In extracts obtained using acetic acid of Sargassum’s showed a minimum activity against pathogens like Streptococcus sp (18 mm) and significant activity against Klebsiella pneumoniae (20 mm) Enteroccoci sp (19 mm), and low activity against Bacillus subtilis (17 mm) and maximum activity in Proteus sp (21 mm). All other four solvents Di ethyl ether, Benzene, Chloroform, and Hexane are low antibacterial pontentials when compared to DMSO and acetic acid. In fungi, the significant activities are seen in all extract are responsible to Aspergillus niger only. Antibacterial activity depends on both algal species and the efficiency of the extraction method. The higher susceptibility mentioned against the algal extracts gives a promising indication of developing a new potent drug from marine natural sources. It is used in combating the infections due to such pathogens. In this antimicrobial assay of six solvent extracts of brown seaweeds, Proteus sp and Klebsiella pneumoniae had a maximum inhibition zone. A particular group of bacteria has more susceptibility because it was due to the difference in their structure and their composition level of the cell wall 27.
The gram-negative bacteria outer membrane act as a barrier to many environmental substances including antibiotics 28. The exact reason gram-negative strains are observed high sensitivity it could be opinioned the compounds in macroalgae may be phenolic nature, which solubilized the lipopolysaccharide layer of its cell wall, so leading to entry of the inhibitory compounds. But the gram-positive bacteria have a thick peptidoglycan layer in its outer cell wall hence it has less susceptibility. So it’s resisted to the entry of the inhibitory compounds.
It is clear that using organic solvents always provide higher efficiency in extracting compounds for antimicrobial activities compared to water-based methods 29. Usually, algae's antibacterial substances are extracted by water 18. Manilal et al., 2009 30 studies reported that the dried seaweed extracts exhibited broader and higher antimicrobial activity than fresh seaweed extracts because the test organisms were more sensitives to fresh algae extracts 31, 32. Few studies mentioned other organic solvent extracts to exhibits the superior antimicrobial activity, such as ethanol 33, methanol 34 and diethyl ether 35. It is clear that always organic solvents exhibit the stronger efficiency in extracting of some antimicrobial compounds compared to other methods. According to our studies results, DMSO extracts of Sargassum Longifolium have the highest antimicrobial activities than other solvents extracts of Sargassum longifolium.
Recent days, increased resistance to old antibiotics requires trying to find a new substitute. These results the seaweed of Sargassum longifolium had a spectrum of phytochemicals, which are called as secondary metabolites may lead to remarkable promising antibacterial agents obtain from natural and traditional source material as an alternative to substitute the existing antibiotics, which are already to develop new drugs.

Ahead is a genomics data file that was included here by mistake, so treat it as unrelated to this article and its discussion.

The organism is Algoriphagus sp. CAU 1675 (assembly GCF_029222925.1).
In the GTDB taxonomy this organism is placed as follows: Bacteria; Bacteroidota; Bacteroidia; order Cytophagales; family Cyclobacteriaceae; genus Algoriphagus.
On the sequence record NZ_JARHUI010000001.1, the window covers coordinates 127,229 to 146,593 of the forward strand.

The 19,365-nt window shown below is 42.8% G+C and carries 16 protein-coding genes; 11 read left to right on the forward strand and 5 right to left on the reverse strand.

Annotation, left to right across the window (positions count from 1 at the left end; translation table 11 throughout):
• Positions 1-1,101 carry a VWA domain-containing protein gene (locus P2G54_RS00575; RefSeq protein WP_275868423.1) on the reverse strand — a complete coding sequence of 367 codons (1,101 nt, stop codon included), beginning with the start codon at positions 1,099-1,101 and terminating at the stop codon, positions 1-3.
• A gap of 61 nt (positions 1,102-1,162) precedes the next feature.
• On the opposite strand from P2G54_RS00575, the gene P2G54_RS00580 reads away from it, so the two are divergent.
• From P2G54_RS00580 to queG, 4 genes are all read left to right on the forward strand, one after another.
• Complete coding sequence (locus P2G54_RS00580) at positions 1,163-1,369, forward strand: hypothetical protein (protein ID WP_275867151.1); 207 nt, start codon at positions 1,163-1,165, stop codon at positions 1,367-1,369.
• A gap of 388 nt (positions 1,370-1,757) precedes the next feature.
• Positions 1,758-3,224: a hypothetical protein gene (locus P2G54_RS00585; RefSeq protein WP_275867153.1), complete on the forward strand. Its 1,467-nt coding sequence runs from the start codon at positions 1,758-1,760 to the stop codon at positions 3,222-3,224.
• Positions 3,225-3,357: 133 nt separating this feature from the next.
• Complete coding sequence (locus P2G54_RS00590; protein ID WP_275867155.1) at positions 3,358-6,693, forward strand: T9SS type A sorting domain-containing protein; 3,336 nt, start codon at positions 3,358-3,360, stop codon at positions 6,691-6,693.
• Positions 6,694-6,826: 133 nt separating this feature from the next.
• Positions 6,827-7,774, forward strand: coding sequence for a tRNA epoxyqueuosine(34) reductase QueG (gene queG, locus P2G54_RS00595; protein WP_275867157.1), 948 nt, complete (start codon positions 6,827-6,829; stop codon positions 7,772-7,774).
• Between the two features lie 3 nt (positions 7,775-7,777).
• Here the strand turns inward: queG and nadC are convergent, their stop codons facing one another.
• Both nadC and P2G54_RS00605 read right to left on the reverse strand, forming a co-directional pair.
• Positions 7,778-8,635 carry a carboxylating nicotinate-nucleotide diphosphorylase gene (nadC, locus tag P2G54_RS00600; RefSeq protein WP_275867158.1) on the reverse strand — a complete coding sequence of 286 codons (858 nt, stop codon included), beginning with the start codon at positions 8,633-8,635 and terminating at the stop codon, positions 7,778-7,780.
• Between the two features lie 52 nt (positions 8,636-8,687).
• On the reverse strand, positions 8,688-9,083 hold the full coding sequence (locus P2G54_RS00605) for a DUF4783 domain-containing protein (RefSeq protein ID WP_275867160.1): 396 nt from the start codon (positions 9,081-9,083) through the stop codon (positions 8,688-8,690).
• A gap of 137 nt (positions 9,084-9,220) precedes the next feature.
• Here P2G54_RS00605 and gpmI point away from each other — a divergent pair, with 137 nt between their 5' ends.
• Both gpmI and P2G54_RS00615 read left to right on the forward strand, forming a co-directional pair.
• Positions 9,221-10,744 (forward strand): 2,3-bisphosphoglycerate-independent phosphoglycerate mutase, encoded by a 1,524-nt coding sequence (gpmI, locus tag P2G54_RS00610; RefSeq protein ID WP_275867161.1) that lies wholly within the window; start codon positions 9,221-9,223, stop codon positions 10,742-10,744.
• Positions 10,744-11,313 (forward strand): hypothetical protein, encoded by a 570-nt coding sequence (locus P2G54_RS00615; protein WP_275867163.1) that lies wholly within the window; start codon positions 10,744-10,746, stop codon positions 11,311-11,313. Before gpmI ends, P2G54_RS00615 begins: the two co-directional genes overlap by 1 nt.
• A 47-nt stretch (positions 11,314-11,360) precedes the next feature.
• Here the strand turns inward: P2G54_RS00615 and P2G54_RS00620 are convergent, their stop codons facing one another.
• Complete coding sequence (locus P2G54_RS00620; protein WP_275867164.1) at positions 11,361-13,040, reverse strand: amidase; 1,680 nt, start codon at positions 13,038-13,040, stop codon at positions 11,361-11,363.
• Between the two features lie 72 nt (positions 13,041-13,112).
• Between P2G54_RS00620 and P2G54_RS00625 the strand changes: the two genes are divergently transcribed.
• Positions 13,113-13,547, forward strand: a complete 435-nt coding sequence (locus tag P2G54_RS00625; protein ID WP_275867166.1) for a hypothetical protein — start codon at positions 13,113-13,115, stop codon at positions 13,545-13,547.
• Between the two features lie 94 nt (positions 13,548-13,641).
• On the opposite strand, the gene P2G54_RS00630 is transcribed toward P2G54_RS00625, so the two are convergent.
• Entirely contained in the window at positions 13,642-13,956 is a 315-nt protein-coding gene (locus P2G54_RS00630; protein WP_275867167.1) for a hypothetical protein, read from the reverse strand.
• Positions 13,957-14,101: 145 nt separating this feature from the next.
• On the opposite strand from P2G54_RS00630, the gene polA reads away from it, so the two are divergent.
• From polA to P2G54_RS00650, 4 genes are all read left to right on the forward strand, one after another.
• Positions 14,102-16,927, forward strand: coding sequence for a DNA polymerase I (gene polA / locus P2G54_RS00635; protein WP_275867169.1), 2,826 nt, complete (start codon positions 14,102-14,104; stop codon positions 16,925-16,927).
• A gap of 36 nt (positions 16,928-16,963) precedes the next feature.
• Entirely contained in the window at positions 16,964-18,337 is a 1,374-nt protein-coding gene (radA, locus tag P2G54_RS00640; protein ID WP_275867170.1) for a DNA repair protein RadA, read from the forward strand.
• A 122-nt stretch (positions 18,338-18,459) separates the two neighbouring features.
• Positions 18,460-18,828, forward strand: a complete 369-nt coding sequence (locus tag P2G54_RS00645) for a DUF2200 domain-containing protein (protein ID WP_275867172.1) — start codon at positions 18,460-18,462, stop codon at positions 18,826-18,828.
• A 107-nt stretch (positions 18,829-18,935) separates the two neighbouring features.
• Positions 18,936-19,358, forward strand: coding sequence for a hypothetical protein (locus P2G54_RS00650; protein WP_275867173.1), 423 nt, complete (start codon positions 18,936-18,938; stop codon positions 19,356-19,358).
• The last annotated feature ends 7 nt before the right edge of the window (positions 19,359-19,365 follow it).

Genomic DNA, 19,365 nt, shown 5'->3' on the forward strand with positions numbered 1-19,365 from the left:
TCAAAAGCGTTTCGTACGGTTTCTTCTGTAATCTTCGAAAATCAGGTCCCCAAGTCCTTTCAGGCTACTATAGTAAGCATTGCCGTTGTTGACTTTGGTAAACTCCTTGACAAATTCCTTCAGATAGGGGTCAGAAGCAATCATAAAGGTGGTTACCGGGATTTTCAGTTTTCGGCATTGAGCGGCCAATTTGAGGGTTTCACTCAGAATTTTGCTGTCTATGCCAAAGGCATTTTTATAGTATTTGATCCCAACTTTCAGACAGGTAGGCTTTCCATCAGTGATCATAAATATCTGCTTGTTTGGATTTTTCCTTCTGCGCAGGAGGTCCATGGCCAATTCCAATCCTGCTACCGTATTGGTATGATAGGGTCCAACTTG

TABLE 1: PRELIMINARY PHYTOCHEMICAL AND BIOCHEMICAL SCREENING OF EXTRACTS OF SARGASSUM LONGIFOLIUM
|S. no.||Tests||Benzene||Acetic acid||Hexane||Dimethyl Sulfoxide||Di Ethyl ether||Chloroform|
|1||Proteins and Amino acids||+||+||+||+||+||+|
TABLE 2: ANTIBACTERIAL ACTIVITY OF SARGASSUM LONGIFOLIUM AGAINST DIFFERENT BACTERIAL PATHOGEN
|Bacteria||Benzene||Acetic acid||Hexane||Dimethyl Sulfoxide||Di Ethyl ether||Chloroform|
TABLE 3: ANTIFUNGAL ACTIVITY OF SARGASSUM LONGIFOLIUM AGAINST DIFFERENT FUNGAL PATHOGENS
|Fungal Strain||Benzene||Acetic acid||Hexane||DMSO||Di ethyl ether||Chloroform|
CONCLUSION: In this work, we can show that these six organic solvents extractions of macroalgae (Sargassum longifolium) were tested for its antibacterial and antifungal effect results successfully showed the better zone of inhibition against tested pathogenic bacteria and fungus. This extracts can be used for the development of new drugs in the pharmaceutical industry.Our results revealed that these brown seaweeds might be attributed to the economically important antimicrobial compounds are easily extracted with these organic solvents. The marine environment has a wide range of bioresources and tremendous potential compounds. These resources to provide a new by-products such as enzymes, antibiotics, etc. the extraction of active constituents of brown seaweeds which can be used for the production of lead molecules these are valuable in the pharmaceutical industry. Many bioactive compounds and pharmacologically active substances are isolated from algae because algae’s are original fuel of nature.
ACKNOWLEDGEMENT: The authors gratefully acknowledge for Dr. G. Annadurai, Associate Professor in SPKCES, and Manonmaniam Sundaranar University for his lovable care.
CONFLICT OF INTEREST: Nil
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How to cite this article:
Ponnanikajamideen, Malarkodi C, Malini M and Kumar SR: Explore the antimicrobial potential from organic solvents of brown seaweed extracts (sargassum longifolium) alleviating to pharmaceuticals. Int J Pharmcognosy 2014; 5(1): 82-89. doi: 10.13040/IJPSR.0975-8232. 1(1).82-89.
This Journal licensed under a Creative Commons Attribution-Non-commercial-Share Alike 3.0 Unported License.
Ponnanikajamideen, C .Malarkodi, M. Malini and S. R. Kumar
Environmental Nano Technology Division, Sri Paramakalyani Centre for Environment Sciences, Manonmaniam Sundaranar University, Alwarkurichi, Tamilnadu, India.
15 November 2013
17 December 2013
26 December 2013
01 January 2014